Bitcoin finds itself in an awkward position when it comes to merchant adoption. On the one hand, we have a lot of big companies showing initial support for cryptocurrency. However, the price gains over the past few years have not necessarily increased the number of merchants accepting Bitcoin. Jonathan Johnson, president of Medici Ventures, finds this situation rather strange. Top merchants should chomp at the bit to accept Bitcoin.
As we discussed in a previous article, top merchants are still very wary of Bitcoin and cryptocurrency. More specifically, fewer top merchants now accept Bitcoin compared to 2015. That is a very troubling development, even though there doesn’t appear to be a clear logic behind it. Granted, Bitcoin is volatile, but retailers are protected from that by the payment processor. If Bitcoin’s price momentum is an indicator, retailers should be queueing up to accept cryptocurrency payments.
Jonathan Johnson Wants More Retailers to Accept Bitcoin
Johnson feels Overstock has seen quite an uptick in Bitcoin transactions so far. That is a strong indicator people are willing to spend cryptocurrency. Jonathan Johnson feels this momentum can translate to any other major retailer dealing with Bitcoin payments as well. With the vast majority of retailers still on the fence, changing this situation will not be easy. This major lack of merchants also makes it more difficult to spend Bitcoin these days.
According to Jonathan Johnson, the rising Bitcoin fees have made merchants warier. Then again, those fees were mainly a result of spam attacks against the network. Right now, fees are back to normal, as they always should be when it comes to Bitcoin. Even with higher fees, the cost of accepting Bitcoin is lower than dealing with card payments. That in itself should be enough for any retailer to at least experiment with cryptocurrency payments. There is no reason to pay too much money to accept payments.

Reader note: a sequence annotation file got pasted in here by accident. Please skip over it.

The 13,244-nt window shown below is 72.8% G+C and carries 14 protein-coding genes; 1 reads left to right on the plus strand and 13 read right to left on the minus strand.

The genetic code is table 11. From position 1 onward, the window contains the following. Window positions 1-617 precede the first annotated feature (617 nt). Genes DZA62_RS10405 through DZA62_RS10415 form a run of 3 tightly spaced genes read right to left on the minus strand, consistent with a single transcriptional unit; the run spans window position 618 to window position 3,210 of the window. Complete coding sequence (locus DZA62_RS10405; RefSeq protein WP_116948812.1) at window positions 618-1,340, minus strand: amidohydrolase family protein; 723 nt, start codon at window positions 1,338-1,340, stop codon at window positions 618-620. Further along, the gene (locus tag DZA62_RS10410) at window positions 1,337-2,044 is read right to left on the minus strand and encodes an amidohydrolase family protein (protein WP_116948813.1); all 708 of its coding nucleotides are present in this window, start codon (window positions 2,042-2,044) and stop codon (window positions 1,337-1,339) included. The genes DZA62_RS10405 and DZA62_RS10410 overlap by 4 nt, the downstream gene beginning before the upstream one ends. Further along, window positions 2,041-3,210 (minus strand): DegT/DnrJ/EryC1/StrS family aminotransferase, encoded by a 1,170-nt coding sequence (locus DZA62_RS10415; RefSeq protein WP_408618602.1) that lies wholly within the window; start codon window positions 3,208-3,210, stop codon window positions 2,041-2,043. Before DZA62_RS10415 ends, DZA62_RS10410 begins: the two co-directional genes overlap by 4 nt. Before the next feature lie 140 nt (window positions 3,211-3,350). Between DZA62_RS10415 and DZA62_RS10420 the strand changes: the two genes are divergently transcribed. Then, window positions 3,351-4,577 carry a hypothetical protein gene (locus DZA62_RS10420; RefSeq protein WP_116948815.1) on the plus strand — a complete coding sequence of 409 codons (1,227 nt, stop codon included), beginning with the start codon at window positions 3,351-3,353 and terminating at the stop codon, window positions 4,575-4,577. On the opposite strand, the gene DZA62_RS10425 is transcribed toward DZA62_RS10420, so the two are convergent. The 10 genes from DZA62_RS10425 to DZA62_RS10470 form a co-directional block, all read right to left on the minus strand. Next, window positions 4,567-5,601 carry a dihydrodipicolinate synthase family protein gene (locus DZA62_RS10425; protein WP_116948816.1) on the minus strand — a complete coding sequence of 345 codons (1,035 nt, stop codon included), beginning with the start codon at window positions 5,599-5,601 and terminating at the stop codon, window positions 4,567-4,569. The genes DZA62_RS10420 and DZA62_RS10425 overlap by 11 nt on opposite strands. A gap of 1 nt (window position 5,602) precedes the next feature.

After years of accepting Bitcoin payments, Overstock still keeps 50% of every transaction in BTC. That is down from the original 90%, but it is to be expected. Jonathan Johnson feels going half-and-half is more than acceptable at this point in time. Getting more retailers on board should be the number one priority right now. It is highly unlikely the likes of Amazon or Airbnb will ever do so, though. After all, they are happy with the way things go. Then again, making it easier for people to spend money on their platform is never a bad idea either.